• Present research on family and community engagement in school-based SEL efforts
  • Provide a practitioner’s perspective from the field, as well as lessons learned
  • Offer opportunities for participants to pose questions to researchers and practitioners about the challenges they face engaging families and community partners in SEL

Dr. Laura Hamilton, senior behavioral scientist from the RAND Corporation, kicked off the webinar by presenting findings from “Social and Emotional Learning Interventions Under the Every Student Succeeds Act: Evidence Review.”7 The report, which she co-authored, discusses opportunities for supporting SEL under ESSA and offers a review of SEL programs. After providing a general overview, Hamilton honed in on what the review found related to family and community engagement and presented these four main findings:

  1. ESSA supports SEL programming through several different funding streams. Family and community engagement can be a component of that programming.
  2. Educators have many options for SEL interventions that meet ESSA evidence requirements. Approximately one-third of these interventions have an explicit family/community engagement component.
  3. Family and community engagement typically occurs through one-way communication such as newsletters. Active engagement of family and community organizations is less common.
  4. Developing a robust family/community engagement component is challenging. Practitioners will need support and guidance from organizations like the RELs.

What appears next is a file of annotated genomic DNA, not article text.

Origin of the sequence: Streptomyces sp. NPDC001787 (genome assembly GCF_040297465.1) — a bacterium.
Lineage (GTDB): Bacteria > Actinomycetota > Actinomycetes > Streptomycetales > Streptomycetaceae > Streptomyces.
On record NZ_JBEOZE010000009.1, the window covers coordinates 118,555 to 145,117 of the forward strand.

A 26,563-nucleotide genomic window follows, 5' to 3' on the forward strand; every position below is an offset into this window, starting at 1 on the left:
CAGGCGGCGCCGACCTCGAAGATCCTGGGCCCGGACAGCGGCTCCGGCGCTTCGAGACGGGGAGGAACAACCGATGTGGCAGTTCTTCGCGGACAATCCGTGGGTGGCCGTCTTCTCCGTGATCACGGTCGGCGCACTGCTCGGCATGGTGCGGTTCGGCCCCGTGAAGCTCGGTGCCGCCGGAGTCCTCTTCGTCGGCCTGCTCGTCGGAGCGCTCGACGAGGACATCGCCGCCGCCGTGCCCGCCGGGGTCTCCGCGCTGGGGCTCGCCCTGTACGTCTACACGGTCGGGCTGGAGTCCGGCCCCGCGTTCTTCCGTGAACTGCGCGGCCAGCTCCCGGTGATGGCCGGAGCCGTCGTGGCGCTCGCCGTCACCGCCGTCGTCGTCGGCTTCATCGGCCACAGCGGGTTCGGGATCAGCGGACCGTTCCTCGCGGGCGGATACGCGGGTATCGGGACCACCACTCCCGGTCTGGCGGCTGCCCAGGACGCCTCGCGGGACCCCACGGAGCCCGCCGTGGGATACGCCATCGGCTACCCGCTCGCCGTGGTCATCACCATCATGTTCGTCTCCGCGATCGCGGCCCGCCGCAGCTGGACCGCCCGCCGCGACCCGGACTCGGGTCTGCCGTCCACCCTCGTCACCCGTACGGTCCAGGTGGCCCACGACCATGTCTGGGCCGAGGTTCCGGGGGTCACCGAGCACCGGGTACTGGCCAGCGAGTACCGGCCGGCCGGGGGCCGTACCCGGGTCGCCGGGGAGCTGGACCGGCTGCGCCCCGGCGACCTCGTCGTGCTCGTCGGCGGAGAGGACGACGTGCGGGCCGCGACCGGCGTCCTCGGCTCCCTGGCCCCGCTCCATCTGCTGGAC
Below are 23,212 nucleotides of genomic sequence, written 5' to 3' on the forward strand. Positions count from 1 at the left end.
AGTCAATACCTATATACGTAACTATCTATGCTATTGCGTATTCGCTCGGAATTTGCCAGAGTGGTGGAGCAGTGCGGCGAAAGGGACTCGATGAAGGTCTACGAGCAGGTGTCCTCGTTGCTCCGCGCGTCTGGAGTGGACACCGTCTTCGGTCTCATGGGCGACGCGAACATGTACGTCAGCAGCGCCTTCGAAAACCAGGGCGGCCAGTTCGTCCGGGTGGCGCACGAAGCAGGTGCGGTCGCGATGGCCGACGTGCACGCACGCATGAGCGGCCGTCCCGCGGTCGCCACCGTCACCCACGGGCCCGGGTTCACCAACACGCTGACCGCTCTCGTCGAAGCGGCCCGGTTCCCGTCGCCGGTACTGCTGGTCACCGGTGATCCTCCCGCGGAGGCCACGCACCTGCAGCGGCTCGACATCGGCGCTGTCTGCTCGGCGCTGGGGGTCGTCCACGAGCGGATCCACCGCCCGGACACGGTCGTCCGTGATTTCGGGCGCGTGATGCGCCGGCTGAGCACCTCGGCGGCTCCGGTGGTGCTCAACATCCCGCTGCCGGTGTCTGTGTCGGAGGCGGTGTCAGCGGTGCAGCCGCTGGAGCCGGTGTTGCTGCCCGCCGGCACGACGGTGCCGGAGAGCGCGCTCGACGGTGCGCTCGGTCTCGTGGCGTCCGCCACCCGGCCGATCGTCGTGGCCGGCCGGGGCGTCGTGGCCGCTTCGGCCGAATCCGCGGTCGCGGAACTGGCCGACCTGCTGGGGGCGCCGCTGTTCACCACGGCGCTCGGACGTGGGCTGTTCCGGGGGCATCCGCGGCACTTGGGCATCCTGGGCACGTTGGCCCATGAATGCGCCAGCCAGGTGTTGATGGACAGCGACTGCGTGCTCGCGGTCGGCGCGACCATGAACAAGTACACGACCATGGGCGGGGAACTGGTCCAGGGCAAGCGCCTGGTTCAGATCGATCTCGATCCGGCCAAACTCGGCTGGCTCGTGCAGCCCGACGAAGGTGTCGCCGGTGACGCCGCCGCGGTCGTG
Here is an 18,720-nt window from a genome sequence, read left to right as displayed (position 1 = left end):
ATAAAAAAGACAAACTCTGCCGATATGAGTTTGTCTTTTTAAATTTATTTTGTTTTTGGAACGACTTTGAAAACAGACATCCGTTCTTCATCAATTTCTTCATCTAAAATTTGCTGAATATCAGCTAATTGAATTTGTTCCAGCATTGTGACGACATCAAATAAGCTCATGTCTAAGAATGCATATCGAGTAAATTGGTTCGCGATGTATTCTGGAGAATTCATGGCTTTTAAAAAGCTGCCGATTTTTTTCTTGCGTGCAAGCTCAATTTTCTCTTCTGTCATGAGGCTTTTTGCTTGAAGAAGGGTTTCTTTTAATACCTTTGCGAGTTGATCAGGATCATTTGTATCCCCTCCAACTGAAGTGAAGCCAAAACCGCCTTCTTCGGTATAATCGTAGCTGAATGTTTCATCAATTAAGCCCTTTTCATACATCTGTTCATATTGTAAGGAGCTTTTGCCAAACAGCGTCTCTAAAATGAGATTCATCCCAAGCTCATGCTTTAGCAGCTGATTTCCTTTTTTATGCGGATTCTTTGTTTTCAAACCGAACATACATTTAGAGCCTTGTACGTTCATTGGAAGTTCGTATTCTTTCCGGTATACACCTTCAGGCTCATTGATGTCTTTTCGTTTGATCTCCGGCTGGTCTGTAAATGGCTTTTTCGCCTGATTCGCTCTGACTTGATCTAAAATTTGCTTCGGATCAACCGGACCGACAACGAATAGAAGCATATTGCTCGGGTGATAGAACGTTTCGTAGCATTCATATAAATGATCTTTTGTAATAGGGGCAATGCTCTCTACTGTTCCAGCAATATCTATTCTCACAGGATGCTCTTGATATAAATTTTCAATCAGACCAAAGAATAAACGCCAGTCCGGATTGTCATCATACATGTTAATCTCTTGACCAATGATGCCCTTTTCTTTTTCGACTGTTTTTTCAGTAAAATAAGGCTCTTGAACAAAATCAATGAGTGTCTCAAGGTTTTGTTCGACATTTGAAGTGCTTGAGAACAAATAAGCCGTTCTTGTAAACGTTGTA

Hamilton also discussed a current project, the Partnerships for Social and Emotional Learning Initiative (PSELI), a six-year initiative funded by the Wallace Foundation to align and improve SEL practices across school and out-of-school settings.

Next, Tim Luff, assistant superintendent of student services at Natick, MA Public Schools, shared the strategies his district has used to engage families in SEL programming, including forming parent advisory groups and hosting family engagement events. Lastly, practitioners from across the country posed questions to the presenters on a variety of topics, such as strategies for involving community partners in school-based SEL efforts and evidence-based SEL approaches for middle and high schools.

At the end of the webinar, participants provided feedback about the event through an online survey. Their comments included: